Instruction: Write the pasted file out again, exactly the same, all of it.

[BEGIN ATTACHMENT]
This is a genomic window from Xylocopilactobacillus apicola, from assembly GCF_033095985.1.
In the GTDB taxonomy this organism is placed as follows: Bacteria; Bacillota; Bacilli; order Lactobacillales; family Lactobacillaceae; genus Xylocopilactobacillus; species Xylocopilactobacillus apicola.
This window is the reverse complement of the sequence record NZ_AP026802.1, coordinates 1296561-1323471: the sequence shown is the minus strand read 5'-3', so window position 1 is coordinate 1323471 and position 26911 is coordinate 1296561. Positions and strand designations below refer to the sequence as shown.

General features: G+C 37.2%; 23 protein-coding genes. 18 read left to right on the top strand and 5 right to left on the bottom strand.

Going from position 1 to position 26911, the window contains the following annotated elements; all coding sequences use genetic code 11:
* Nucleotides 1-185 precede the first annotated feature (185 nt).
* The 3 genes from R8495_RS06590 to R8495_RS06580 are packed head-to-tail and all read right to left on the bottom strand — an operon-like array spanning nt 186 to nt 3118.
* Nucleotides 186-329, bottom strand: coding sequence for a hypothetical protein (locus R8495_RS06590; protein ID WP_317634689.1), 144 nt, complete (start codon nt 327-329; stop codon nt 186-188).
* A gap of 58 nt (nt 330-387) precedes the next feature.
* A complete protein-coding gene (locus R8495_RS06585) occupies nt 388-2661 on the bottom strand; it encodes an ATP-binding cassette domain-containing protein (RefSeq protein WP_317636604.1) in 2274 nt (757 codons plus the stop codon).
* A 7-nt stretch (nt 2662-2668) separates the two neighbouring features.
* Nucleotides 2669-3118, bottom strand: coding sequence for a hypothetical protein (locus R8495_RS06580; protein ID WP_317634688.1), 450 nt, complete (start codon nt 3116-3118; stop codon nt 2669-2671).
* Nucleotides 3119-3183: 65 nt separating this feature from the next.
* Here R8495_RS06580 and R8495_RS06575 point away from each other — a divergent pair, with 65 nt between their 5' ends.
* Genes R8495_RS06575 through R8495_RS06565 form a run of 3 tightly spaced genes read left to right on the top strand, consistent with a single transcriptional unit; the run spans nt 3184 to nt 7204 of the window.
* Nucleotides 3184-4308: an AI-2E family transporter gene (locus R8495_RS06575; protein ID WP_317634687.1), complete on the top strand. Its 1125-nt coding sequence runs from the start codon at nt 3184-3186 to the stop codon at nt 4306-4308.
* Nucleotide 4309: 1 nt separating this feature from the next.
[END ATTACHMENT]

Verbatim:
This is a genomic window from Xylocopilactobacillus apicola, from assembly GCF_033095985.1.
In the GTDB taxonomy this organism is placed as follows: Bacteria; Bacillota; Bacilli; order Lactobacillales; family Lactobacillaceae; genus Xylocopilactobacillus; species Xylocopilactobacillus apicola.
This window is the reverse complement of the sequence record NZ_AP026802.1, coordinates 1296561-1323471: the sequence shown is the minus strand read 5'-3', so window position 1 is coordinate 1323471 and position 26911 is coordinate 1296561. Positions and strand designations below refer to the sequence as shown.

General features: G+C 37.2%; 23 protein-coding genes. 18 read left to right on the top strand and 5 right to left on the bottom strand.

Going from position 1 to position 26911, the window contains the following annotated elements; all coding sequences use genetic code 11:
* Nucleotides 1-185 precede the first annotated feature (185 nt).
* The 3 genes from R8495_RS06590 to R8495_RS06580 are packed head-to-tail and all read right to left on the bottom strand — an operon-like array spanning nt 186 to nt 3118.
* Nucleotides 186-329, bottom strand: coding sequence for a hypothetical protein (locus R8495_RS06590; protein ID WP_317634689.1), 144 nt, complete (start codon nt 327-329; stop codon nt 186-188).
* A gap of 58 nt (nt 330-387) precedes the next feature.
* A complete protein-coding gene (locus R8495_RS06585) occupies nt 388-2661 on the bottom strand; it encodes an ATP-binding cassette domain-containing protein (RefSeq protein WP_317636604.1) in 2274 nt (757 codons plus the stop codon).
* A 7-nt stretch (nt 2662-2668) separates the two neighbouring features.
* Nucleotides 2669-3118, bottom strand: coding sequence for a hypothetical protein (locus R8495_RS06580; protein ID WP_317634688.1), 450 nt, complete (start codon nt 3116-3118; stop codon nt 2669-2671).
* Nucleotides 3119-3183: 65 nt separating this feature from the next.
* Here R8495_RS06580 and R8495_RS06575 point away from each other — a divergent pair, with 65 nt between their 5' ends.
* Genes R8495_RS06575 through R8495_RS06565 form a run of 3 tightly spaced genes read left to right on the top strand, consistent with a single transcriptional unit; the run spans nt 3184 to nt 7204 of the window.
* Nucleotides 3184-4308: an AI-2E family transporter gene (locus R8495_RS06575; protein ID WP_317634687.1), complete on the top strand. Its 1125-nt coding sequence runs from the start codon at nt 3184-3186 to the stop codon at nt 4306-4308.
* Nucleotide 4309: 1 nt separating this feature from the next.